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CBP Offers Holiday Tips for Quick and Safe Crossing Border Crossing Experience

Release Date: 
November 19, 2010

El Paso, Texas - U.S. Customs and Border Protection (CBP) officials in El Paso are anticipating an increase in border traffic as the holiday season approaches. CBP is offering a number of tips to travelers designed to expedite the border crossing experience.

"We will closely monitor traffic patterns and adjust staffing as needed to keep traffic moving as quickly as possible," said William Molaski, CBP El Paso port director. "The impact of the holiday season at border crossing points is no different than at area stores, restaurants and roadways. There will be more people than normal and travelers should expect that and prepare accordingly."

CBP is offering a series of tips to help border area travelers. The tips are useful because the holiday travel season is usually a time when people who are unfamiliar with CBP protocols cross the border and travel to the interior of the U.S. Others cross the border more frequently than normal to shop, visit family and friends, and attend holiday related events. Adopting the strategies provided by CBP can help travelers cross the border quickly, safely and without incident.

U.S. Customs and Border Protection El Paso Port Director William Molaski shares holiday border crossing tips with members of the El Paso/Juarez media at the Paso Del Norte international crossing November 19, 2010.

U.S. Customs and Border Protection El Paso Port Director William Molaski shares holiday border crossing tips with members of the El Paso/Juarez media at the Paso Del Norte international crossing November 19, 2010.

Tip #1 - Travelers should prepare for the inspection process before arriving at the inspection booth. Please have crossing documents available for the inspection including a Western Hemisphere Travel Initiative (WHTI) approved document for U.S. citizens.

Tip #2 - Travelers should declare all items acquired abroad. In addition, individuals should end cellular phone conversations before arriving at the inspection booth.

Tip #3 - Travelers should build extra time into their trips in the event they cross during periods of exceptionally heavy traffic. This includes SENTRI/Dedicated Commuter Lane (DCL) users.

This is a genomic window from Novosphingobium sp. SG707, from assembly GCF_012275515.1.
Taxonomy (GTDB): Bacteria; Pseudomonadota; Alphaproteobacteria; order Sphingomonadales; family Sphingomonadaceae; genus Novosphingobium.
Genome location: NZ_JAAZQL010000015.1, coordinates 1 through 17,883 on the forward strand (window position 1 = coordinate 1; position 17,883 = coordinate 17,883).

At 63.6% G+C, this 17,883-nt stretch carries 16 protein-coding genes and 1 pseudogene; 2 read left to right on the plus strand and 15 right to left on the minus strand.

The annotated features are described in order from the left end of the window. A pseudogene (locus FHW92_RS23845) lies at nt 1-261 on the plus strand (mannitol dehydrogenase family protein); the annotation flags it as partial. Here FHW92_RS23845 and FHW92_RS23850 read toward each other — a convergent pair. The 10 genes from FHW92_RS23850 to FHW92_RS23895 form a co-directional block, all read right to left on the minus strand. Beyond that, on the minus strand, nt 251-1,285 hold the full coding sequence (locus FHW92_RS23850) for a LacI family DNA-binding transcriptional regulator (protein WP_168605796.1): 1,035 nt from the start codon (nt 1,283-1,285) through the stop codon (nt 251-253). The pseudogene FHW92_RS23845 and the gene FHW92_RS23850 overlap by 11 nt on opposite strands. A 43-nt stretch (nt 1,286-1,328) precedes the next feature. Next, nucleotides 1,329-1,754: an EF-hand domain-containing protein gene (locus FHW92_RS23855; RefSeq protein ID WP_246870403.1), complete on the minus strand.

Tip #4 - Travelers are encouraged to visit the "Know Before You Go" section of the CBP website to avoid fines and penalties associated with the importation of prohibited items. "Know Before You Go" brochures are available at border ports.

Tip #5 - Consult the Border Wait Times section of the CBP website site to monitor border crossing times. Information is updated hourly and is useful in planning trips and identifying periods of light use/short waits.

Tip #6 - During periods of heavy travel, border crossers may wish to consider alternative entry routes. They should also travel during non-peak hours if their schedule allows. For example pedestrians should avoid the Paso Del Norte crossing between 6 a.m. and 10 a.m. if their schedule allows.

Tip #7 - Visit the port of entry to obtain I-94 travel documents in advance of the busiest holiday travel periods. This will allow travelers who require I-94 documents (those planning to travel beyond the border zone or stay in the U.S. for more than 30 days) to bypass those lines when they formally enter the U.S. They will still be subject to the inspection process.

Tip #8 - Drivers should insure that their vehicles are properly maintained and mechanically sound and that occupants avoid riding in areas of vehicles not specifically designed to carry passengers. Failure to follow these steps can expose crossers/passengers to carbon monoxide.

The principal mission of U.S. Customs and Border Protection (CBP) is anti-terrorism. CBP officers at border ports of entry and CBP agents at Border Patrol check points are committed to identifying and stopping terrorists and the tools of terror. As a result, border crossers should continue to expect a thorough inspection process when they enter the U.S. from Mexico.

Last modified: 
February 9, 2017